Pseudocertainty Effect

In prospect theory, the pseudo-certainty effect is the tendency for people to perceive a result as certain, when in fact it is uncertain in multi-stage decision making. It refers to the tendency of people to make choices that are unfavorable to risk if the expected outcome is positive, but risks looking for options to avoid negative outcomes. It refers to the tendency of people to make non-risk choices when the expected outcome is positive, but to make risk-based choices to avoid negative outcomes. Kahneman and Tversky ultimately called this effect a certainty in which people tend to prefer certain outcomes despite higher value in another scenario, even if the risk of worthlessness is less than 1% (Kahneman and Tversky, 1979). [Sources: 2, 9, 11, 13]

In multi-stage decision-making, those who are prone to the influence of the pseudo-certainty effect often reject the uncertainty of previous decision scenarios or stages when evaluating a later stage, which was obvious when those who chose option A subsequently chose option D. In prospect theory, the effect of pseudo-certainty is it is the tendency of people to perceive a result as certain when in reality it is uncertain. [Sources: 2, 7]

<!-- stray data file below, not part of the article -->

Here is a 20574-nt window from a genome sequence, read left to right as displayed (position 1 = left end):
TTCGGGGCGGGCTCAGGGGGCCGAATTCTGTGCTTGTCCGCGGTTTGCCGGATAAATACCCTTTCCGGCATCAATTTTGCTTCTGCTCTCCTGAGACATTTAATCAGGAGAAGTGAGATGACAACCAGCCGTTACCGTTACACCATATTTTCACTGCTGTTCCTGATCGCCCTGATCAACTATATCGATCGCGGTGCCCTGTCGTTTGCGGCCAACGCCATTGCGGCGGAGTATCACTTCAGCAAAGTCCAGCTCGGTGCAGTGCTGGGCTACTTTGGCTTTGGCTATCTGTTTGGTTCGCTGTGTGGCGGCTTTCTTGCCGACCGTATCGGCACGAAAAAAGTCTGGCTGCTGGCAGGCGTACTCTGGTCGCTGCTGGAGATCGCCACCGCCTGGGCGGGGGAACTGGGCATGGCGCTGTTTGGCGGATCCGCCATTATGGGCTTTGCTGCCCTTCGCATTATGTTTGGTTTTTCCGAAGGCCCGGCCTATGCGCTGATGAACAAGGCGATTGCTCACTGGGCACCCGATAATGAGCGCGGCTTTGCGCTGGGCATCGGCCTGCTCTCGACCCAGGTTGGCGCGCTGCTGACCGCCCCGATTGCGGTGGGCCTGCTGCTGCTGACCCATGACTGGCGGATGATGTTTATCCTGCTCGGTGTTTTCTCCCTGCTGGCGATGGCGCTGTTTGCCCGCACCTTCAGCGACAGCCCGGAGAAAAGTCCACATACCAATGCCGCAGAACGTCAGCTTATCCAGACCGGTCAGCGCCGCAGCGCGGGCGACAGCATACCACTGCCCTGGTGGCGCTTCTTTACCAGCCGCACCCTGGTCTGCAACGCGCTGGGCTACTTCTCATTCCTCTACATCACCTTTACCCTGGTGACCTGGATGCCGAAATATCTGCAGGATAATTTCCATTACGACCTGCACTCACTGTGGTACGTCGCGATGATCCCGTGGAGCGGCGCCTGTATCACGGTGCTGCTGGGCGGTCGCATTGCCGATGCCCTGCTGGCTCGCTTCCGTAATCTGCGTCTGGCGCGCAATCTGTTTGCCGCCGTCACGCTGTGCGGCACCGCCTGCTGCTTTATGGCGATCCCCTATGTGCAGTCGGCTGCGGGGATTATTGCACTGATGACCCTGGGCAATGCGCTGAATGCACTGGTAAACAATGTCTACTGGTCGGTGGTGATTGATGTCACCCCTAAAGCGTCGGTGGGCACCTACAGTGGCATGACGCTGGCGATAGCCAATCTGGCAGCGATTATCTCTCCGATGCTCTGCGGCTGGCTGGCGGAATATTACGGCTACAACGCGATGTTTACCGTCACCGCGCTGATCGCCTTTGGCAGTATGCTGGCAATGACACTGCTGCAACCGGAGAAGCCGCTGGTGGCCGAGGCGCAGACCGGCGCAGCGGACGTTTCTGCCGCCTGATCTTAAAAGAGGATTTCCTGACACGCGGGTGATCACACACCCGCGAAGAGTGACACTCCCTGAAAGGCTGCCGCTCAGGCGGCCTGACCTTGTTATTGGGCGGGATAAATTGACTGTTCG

The effect of pseudo-certainty can be observed in multi-stage decision-making, when the assessment of the reliability of the result at an earlier stage of the decision is ignored when choosing an option at later stages. This suggests that people are adding value to completely risk-free scenarios. The Allais paradox and the effects of certainty / pseudo-certainty. This paradox refers to the violation of decision theory and contains distortions associated with the effect of certainty and pseudo-certainty. [Sources: 2, 8]

Daniel Kahneman explained the pseudo-determinism effect, and he won the Nobel Prize in Economics for his work with Amos Tversky in decision-making and decision-making theory. In an article in 1953, he described that an individual’s decision-making process may be inconsistent with the theory of expected utility (the theory of the curriculum that leads to the greatest expected utility or outcome of the individual’s choice). [Sources: 2, 13]